You’ll discover, for example, that about 20 percent of women (of all ages) have a hard time getting turned on, and that it’s one of the most common sexual complaints. That a woman’s sexual response is complicated and affected by things like self-image and stress. (Click on the right-side box that explains how men and women are different.) The tool reassures you that most women can’t orgasm with penis-in-vagina sex alone, but need clitoral stimulation as well.

Nothing earth-shaking, but some nice reinforcement and some good tips. Take the quiz. Read the results, then dig around in MiddlesexMD for more in-depth information. We have lots of information about pain during sex. And we’ve certainly explored the female sexual response cycle. We’ve clarified the difference between moisturizers and lubricants, and we sell them both in our shop.

So, use the assessment as a fun way to pinpoint areas you might need to work on in your sex life, and then dig into our blog and website for the meat and potatoes.

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One of the advantages of having an advisory board is the different perspectives we bring to the same set of problems. In our last conversation with Mary Jo Rapini, the issue of body image came up: the fact that we women are sometimes our own worst enemies when it comes to nurturing our sexuality. The topic clearly hit a chord with Mary Jo–she’d also been coming across examples of it–and she offered to write this blog post.  

I was recently at a meeting that explored the literature and dealt with issues of sexuality, dysfunction, and relationships. The most popular theme in each educator’s presentation, no matter what their field of study, was the importance of body image in influencing women’s libido. Although many of the diagrams and graphs were complicated, the message was not. How women feel about their bodies influences their libido.

It makes sense, especially if you are a woman yourself or are close to one. You know how it feels when you feel bloated or fat and your partner wants to get naked. There is a sense of dread and duty; either you acquiesce or you find an excuse. It doesn’t matter how beautiful your partner tells you they believe you are, or what you’re wearing; if you don’t feel good about your body you don’t look forward to being vulnerable or wanting pleasure. Both of these are important when making love.

MiddlesexMD_RumiWhen I see women who are struggling with their body image I find myself reciting things I have heard or read that help. For example, experts tell women to focus on an area they like and to appreciate and dress in to flatter that feature. For many women, this may be helpful, but my practice is full of women who can only admit to liking a very small limited area. Let’s face it; if you tell me your favorite area is your eyebrows, I’m going to struggle with how to help you build a better body image using your eyebrows–any expert would.

Body image can include areas that aren’t exactly body related. For example, many professional women boast a high body image and self esteem due to their careers. They may not like their body or parts of it, but they don’t let it hold them back sexually.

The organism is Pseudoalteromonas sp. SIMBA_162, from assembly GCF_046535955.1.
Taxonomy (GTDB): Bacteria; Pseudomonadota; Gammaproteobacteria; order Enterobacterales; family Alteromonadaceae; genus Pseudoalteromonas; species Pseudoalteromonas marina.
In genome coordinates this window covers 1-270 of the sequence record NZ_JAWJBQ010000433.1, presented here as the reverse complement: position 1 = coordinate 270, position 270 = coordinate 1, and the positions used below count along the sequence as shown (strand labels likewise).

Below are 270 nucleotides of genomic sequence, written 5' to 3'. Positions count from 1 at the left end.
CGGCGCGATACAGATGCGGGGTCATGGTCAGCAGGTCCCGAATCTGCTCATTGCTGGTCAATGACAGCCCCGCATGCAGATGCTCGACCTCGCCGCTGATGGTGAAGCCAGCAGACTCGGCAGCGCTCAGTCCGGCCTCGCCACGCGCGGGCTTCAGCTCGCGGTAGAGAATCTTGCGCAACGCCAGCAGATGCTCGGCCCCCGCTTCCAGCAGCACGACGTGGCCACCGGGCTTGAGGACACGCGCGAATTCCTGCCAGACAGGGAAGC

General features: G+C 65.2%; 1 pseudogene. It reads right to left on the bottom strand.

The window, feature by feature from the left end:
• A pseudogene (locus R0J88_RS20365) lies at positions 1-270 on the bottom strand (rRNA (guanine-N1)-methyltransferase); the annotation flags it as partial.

What we say to ourselves is much more important than what others say. A recent report I read said that women routinely say over twenty derogatory things about their bodies each day. These same women suffer from how they view their body emotionally, physically, and sexually. It doesn’t matter if their husbands love their bodies, comment on the beauty of their bodies, or tell them how attractive they are: These women are destroying their concept of themselves from within. Media is an easy target to blame, but media is not the entire problem. What we say to ourselves is the problem. What we think to ourselves is the problem. What we say to our friends about our inadequacies is a problem. All sex talk begins with what we say to ourselves. No sex talk will make women feel sexier, hotter, or more desired if they have destroyed their sense of sexiness from within. Hormone therapy can make you feel more like having sex, but if you don’t feel good about your body, you will be reluctant to act on your feelings.

Since this is an inside job we do to ourselves, the work to stop perpetuating a poor body image is also up to us. It means you have to take a stance and begin by advocating for yourself, for your intimacy/sex life with your partner. That means sitting down with your partner and directly addressing what happens to you when you talk to yourself. Usually loving men will do anything to help their partner if they understand the mission.

  1. If you are highly suggestive and seeing a photo of a taut, scantily dressed woman with sex appeal makes you feel and talk badly about yourself, then rid your home of these types of magazines, TV shows, or whatever you are currently seeing.
  2. Movement is linked to many sensory areas of our brains. Movement makes our mood better, our affect more animated, and our sense of sexuality healthier. You don’t need to run marathons to feel and be sexy, but you do need to exercise each day. Ten minutes is better than no minutes. An hour a day split up any way you want is best!
  3. Begin a journal to yourself listing derogatory comments you remember being said to you prior to the age of eight. These comments may have been made as “jokes” by warped people, but they weren’t jokes. They are wired into your brain, and you may be repeating these to yourself as part of your negative mantra.